Black Country-based sports car manufacturer Westfield has embraced lean manufacturing.
The Kingswinford company, one of the few remaining UK-owned niche vehicle manufacturers, produced its first car – a replica of the 1956 Lotus XI Le Mans racer – back in 1982.
Now, more than a quarter of a century later, the company is driving forward a programme of change which was led by lean manufacturing consultants Bubblequest.
The process started this year when Bubblequest was invited to run a workshop on using the 5S principles.
The 5S’s originated in Japan and are named after five words that are mnemonics for a philosophy and way of organising and managing the workspace and work flow.
The strategy not only removes waste, improves productivity and general morale.
“It also deals with stopping people and preventing processes lapsing back into old habits.
Westfield managing director Julian Turner, said: “Following our acquisition of the business, it quickly became clear we needed to improve quality and efficiency.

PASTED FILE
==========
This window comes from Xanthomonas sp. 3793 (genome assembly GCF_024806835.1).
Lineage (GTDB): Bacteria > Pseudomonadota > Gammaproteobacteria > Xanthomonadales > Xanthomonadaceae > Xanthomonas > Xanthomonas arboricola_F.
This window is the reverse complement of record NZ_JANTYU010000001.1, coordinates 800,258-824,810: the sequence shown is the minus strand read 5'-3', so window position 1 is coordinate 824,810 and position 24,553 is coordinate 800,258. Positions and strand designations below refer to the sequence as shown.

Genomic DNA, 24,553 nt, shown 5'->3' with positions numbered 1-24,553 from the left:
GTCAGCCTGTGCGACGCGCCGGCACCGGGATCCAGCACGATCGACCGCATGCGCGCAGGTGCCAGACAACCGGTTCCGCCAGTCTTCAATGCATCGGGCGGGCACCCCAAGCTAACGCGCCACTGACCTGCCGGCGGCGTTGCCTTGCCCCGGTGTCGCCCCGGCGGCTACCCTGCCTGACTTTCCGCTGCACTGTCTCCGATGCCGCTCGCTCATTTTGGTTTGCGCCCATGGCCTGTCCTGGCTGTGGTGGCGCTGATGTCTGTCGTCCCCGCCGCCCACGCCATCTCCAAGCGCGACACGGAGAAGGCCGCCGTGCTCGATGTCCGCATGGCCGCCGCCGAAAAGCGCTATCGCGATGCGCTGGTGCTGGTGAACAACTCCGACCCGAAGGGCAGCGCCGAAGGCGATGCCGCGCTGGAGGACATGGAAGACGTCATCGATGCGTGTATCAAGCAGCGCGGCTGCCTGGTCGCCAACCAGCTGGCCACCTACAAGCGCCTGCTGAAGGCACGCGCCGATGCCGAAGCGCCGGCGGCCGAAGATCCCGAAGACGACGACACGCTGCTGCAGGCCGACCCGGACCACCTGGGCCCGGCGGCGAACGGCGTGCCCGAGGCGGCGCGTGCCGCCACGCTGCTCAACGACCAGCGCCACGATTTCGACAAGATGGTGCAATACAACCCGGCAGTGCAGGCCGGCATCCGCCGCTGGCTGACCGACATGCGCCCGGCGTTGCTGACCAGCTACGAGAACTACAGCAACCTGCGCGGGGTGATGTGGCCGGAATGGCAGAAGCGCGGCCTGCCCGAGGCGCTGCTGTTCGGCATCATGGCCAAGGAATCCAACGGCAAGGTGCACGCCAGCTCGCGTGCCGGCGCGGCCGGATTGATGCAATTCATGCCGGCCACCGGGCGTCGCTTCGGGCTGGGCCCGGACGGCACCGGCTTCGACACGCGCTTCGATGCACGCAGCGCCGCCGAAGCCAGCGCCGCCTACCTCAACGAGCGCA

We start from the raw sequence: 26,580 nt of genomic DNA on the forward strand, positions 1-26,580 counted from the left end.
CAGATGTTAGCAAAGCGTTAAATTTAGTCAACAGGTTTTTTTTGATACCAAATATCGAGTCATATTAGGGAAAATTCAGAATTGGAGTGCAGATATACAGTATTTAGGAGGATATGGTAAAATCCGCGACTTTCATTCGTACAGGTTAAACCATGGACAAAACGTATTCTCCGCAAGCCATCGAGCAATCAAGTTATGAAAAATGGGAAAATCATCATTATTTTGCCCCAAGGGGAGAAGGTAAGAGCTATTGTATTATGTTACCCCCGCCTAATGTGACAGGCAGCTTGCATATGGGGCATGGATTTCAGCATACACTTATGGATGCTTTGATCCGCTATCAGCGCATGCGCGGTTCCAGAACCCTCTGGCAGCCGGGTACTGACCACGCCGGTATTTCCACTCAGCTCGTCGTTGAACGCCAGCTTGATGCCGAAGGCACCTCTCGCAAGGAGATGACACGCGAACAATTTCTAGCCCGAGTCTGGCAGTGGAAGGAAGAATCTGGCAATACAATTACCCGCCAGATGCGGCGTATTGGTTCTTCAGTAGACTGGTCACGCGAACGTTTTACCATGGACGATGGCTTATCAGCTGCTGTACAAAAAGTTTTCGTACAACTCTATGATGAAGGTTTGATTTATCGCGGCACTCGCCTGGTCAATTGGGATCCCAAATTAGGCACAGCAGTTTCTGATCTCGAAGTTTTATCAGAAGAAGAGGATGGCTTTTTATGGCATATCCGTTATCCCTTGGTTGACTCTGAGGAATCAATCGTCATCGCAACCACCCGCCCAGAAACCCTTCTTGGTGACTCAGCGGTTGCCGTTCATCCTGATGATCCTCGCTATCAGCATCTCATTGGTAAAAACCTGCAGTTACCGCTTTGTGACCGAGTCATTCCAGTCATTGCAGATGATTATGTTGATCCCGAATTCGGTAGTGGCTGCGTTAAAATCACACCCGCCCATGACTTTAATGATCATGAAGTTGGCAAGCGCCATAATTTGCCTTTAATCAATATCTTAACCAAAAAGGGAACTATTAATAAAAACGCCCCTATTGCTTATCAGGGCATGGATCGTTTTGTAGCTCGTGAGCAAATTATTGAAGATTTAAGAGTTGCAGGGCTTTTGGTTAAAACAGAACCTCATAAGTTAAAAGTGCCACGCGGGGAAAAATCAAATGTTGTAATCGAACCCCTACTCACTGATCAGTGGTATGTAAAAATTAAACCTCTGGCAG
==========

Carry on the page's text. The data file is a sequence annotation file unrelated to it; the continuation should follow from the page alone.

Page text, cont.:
“To do that, we had to look at the business differently – effectively to ‘think outside the box’ and evaluate how we go about our daily work.”
“The workshops Bubblequest ran really allowed us to look at many of the different facets of our business – right down to the little things that you would not normally take a second glance at,” he added.
The workshops carried out at the beginning of 2008 saw big changes in the way that the assembly area is run.
Production manager Adrian Halford, said: “To start with, we adopted the changes that were recommended in half of the production cells so that their effect could be measured against the existing methods.
“It soon became apparent that we needed to roll-out the changes to the remaining cells as they were lagging behind.”
“We have been so impressed by the difference that using the 5s’ principles has made to our production, that we are now implementing it across all other areas of our business. We’re even going to train our suppliers!”
Bubblequest co-founder Greg Simpson said companies were now recognising that lean manufacturing techniques could radically improve their bottom line performance.
“The problem is that up until now there has been the lack of a coordinated monitoring system to assist with the implementation of the programme.
“Working with a forward thinking company like Westfield has acknowledged yet another great example of how our training and software tools can underpin the roll-out of a lean manufacturing philosophy,” he said.